Question Video: Finding the Surface Area of a Prism Mathematics • 7th Grade

If a part of a cube, whose edge length is 7 cm, is cut to form a cuboid with side lengths of 3 cm, 4 cm, and 4 cm, find the surface area of the remaining part of the cube.

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Video Transcript

If a part of a cube, whose edge length is seven centimeters, is cut to form a cuboid with side lengths of three centimeters, four centimeters, and four centimeters, find the surface area of the remaining part of the cube.

So here we have a cube with part of it — that’s a cuboid — removed from it. And we’re asked to find the surface area of the remaining part of the cube. If this was a volume question, it would be relatively simple as we’d simply subtract the volume of the cuboid from the volume of the cube. However, to find the surface area, we need to find the area of the individual faces and add them together.

We can begin by labeling the side lengths. We’re told that the cube has an edge length of seven centimeters and the cuboid has side lengths of three centimeters, four centimeters, and four centimeters. It doesn’t matter where we put these lengths on the diagram as we’ll still have the same surface area.

So let’s begin by finding the area of one of the faces on our cube which isn’t affected by the cuboid being removed from it. As this is a cube, we know that each two-dimensional face will be a square. So therefore, to find the area of one face, we simply multiply the length by the length. And here we’ll have seven times seven, which is 49 square centimeters. In fact, we will have three in total of these complete faces. We’ll have one on the side, one at the back, and one on the base of the shape. So the area of these three would be three lots of 49 square centimeters, 147 square centimeters.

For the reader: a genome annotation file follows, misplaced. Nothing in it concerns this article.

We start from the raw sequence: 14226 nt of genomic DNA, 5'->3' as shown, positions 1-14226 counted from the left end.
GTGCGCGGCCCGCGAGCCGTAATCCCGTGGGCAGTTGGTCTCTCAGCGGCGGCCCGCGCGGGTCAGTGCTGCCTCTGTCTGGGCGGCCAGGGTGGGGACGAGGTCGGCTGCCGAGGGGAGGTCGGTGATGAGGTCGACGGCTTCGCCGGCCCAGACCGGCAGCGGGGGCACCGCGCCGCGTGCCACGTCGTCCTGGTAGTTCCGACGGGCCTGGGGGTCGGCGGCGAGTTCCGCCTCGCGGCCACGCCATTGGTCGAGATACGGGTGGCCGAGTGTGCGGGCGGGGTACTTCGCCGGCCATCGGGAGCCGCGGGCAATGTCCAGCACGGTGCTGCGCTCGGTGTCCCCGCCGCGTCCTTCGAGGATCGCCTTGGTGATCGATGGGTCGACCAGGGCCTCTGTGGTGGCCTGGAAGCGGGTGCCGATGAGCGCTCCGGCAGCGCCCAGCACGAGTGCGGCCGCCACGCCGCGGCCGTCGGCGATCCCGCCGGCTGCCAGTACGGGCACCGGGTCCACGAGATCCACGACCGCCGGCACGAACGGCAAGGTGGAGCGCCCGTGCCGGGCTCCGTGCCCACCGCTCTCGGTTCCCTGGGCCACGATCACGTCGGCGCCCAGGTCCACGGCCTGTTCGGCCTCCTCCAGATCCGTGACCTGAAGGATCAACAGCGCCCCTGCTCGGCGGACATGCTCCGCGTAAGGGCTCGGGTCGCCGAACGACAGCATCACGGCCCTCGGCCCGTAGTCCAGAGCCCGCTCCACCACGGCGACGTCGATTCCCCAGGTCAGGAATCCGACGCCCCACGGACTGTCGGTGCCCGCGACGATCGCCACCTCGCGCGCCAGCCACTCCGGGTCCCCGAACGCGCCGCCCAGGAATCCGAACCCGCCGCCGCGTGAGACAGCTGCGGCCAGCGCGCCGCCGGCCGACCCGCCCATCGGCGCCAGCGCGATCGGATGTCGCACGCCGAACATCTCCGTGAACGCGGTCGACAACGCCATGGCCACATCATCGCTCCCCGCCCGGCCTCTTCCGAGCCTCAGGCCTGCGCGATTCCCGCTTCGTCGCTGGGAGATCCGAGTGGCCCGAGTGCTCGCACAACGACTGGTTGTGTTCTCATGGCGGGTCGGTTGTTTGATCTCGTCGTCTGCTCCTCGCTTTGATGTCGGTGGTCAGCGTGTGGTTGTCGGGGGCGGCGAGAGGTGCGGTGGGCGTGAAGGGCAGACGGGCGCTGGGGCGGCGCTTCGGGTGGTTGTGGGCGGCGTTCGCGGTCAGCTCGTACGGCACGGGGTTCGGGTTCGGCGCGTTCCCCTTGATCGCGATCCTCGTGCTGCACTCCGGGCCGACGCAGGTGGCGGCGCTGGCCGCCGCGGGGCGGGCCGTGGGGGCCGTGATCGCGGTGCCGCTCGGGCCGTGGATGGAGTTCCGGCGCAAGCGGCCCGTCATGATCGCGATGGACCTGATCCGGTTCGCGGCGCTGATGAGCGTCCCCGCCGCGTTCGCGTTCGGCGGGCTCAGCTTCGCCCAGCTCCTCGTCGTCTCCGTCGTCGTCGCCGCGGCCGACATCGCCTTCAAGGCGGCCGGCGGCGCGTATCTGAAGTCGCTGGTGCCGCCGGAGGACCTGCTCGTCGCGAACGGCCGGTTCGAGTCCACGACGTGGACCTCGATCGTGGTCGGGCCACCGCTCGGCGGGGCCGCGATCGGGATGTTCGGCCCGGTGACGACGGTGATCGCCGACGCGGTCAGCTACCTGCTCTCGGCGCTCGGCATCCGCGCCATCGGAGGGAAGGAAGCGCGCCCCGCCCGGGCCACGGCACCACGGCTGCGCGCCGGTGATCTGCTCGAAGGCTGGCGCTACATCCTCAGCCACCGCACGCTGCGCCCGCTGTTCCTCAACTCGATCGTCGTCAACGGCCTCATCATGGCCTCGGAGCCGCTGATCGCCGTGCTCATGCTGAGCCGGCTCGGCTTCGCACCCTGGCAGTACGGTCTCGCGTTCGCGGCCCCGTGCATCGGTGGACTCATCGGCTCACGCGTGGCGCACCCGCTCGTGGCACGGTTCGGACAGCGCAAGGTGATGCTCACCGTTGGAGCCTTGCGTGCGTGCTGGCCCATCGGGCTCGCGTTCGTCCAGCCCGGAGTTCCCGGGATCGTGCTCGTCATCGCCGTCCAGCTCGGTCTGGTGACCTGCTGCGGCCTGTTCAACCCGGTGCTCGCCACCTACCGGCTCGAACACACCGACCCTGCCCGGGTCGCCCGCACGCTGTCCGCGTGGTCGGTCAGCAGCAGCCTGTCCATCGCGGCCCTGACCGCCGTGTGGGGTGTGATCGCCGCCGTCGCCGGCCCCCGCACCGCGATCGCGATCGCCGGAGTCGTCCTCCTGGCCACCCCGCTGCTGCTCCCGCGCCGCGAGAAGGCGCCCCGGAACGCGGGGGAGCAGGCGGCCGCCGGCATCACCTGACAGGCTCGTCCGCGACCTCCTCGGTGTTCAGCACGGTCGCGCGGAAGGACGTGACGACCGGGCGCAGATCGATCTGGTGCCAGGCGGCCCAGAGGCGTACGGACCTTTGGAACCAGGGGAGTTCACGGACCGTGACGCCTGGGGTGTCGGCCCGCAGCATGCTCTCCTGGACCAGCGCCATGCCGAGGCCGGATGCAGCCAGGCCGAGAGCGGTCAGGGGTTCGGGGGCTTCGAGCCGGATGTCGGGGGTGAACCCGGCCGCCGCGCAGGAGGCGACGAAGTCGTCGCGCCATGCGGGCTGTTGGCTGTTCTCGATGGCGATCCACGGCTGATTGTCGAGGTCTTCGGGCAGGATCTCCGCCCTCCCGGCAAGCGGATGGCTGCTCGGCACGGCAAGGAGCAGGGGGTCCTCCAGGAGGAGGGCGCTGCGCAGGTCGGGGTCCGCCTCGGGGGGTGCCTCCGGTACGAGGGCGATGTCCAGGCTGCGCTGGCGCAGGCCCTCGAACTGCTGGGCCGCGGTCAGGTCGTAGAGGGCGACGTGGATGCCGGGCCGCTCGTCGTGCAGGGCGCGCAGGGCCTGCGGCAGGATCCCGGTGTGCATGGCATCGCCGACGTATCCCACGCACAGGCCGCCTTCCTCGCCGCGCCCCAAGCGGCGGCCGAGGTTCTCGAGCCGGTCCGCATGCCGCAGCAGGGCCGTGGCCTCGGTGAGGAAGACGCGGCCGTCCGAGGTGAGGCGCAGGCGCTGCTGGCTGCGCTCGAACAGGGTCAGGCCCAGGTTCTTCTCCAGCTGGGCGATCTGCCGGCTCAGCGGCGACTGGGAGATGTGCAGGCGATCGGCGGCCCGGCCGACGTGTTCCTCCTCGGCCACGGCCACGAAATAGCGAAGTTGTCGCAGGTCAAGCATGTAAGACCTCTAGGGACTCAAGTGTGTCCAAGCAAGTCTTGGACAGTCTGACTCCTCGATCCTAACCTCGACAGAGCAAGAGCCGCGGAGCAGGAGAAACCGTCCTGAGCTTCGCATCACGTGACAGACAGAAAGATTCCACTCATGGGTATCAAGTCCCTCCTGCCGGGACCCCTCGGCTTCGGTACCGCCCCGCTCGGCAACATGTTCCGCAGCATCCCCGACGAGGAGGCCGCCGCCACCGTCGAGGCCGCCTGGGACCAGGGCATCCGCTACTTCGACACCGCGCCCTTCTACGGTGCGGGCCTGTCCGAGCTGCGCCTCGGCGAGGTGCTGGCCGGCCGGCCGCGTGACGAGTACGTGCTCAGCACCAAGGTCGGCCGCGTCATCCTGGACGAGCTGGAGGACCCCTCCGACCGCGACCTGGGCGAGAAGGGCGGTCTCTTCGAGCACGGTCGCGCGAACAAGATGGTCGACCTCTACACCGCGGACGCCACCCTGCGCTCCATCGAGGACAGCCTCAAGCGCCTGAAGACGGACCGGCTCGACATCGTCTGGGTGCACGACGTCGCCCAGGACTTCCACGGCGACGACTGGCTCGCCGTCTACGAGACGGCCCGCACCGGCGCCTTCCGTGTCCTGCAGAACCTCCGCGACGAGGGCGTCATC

Next, let’s have a look at the area of this face marked in green. We could notice that this is formed from a square of side seven by seven subtract a rectangle with an area of four by three. If we call this face four, we could then go ahead and calculate that the area of this face would be seven times seven subtract three times four, which would give us the answer of 37 square centimeters.

However, if we then went on to calculate the area of the next face — let’s call this five, and it’s marked in green — we might then notice that the area of four plus the area of face five would actually add together to equal the same as the area of one of the faces of seven by seven.

Let’s demonstrate how. We can see that the width of this rectangle on face five is three centimeters and the length is four centimeters. Therefore, the area of this face would be 12 square centimeters. And we can see that 37 and 12 would add together to give us 49 square centimeters.

We can do the same for the remaining faces of this cube. If we consider the shape from above and look at the faces marked in blue, then the area of these two faces, which we could call six and seven, would also sum to give us 49 square centimeters. And the final two faces are in the direction which we often find the hardest to visualize. These two areas marked in pink would sum to give us 49 square centimeters.

To find the total surface area then, we add together the area of our three squares. And then we have three more lots of 49. In fact, we could also have simply worked out six times 49, as we had six lots of the area of 49 square centimeters. Therefore, the total surface area is 294 square centimeters.

It’s very important to note that this technique of adding the faces, for example, as we did with faces four and five to get the area equal to the opposite face. Only worked here because we had a cuboid, which is a prism with a constant cross section, subtracted from a cube, which is also a prism. So we need to be careful when we’re looking at three-dimensional shapes and work out the best way to find the surface area.

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